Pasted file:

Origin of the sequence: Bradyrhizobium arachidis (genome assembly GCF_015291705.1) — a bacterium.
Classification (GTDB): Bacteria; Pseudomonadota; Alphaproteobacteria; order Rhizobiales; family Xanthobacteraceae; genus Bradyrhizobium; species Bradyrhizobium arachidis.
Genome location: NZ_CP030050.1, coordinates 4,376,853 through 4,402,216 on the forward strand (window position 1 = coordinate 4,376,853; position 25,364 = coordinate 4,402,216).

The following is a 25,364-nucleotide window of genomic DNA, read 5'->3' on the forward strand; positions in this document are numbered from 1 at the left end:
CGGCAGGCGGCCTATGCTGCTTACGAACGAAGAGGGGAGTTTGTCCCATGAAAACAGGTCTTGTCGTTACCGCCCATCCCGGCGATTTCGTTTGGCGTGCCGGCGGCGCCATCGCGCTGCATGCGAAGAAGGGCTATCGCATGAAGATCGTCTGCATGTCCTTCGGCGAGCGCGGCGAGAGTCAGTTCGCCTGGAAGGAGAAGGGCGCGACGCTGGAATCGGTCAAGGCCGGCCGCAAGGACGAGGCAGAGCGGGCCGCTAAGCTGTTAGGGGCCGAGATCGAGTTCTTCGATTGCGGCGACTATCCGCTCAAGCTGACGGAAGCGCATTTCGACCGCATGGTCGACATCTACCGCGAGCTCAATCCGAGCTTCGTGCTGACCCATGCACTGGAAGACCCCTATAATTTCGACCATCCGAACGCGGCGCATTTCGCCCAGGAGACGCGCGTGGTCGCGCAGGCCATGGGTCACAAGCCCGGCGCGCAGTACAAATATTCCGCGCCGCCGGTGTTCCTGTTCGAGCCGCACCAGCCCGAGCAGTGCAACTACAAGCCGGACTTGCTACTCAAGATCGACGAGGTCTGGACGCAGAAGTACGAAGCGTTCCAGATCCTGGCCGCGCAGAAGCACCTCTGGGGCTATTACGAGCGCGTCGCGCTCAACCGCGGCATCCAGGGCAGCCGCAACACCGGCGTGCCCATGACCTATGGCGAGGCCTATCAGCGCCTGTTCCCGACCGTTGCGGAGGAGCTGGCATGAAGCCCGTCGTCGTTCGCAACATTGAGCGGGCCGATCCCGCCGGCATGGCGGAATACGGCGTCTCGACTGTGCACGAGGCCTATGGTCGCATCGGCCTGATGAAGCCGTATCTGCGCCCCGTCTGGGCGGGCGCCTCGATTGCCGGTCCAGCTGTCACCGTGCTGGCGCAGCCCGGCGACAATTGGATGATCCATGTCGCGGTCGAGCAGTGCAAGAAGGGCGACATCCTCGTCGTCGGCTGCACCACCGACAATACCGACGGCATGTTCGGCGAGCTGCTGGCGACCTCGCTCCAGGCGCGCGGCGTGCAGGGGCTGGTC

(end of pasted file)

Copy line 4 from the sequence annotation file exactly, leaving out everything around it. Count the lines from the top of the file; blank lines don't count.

The following is a 25,364-nucleotide window of genomic DNA, read 5'->3' on the forward strand; positions in this document are numbered from 1 at the left end: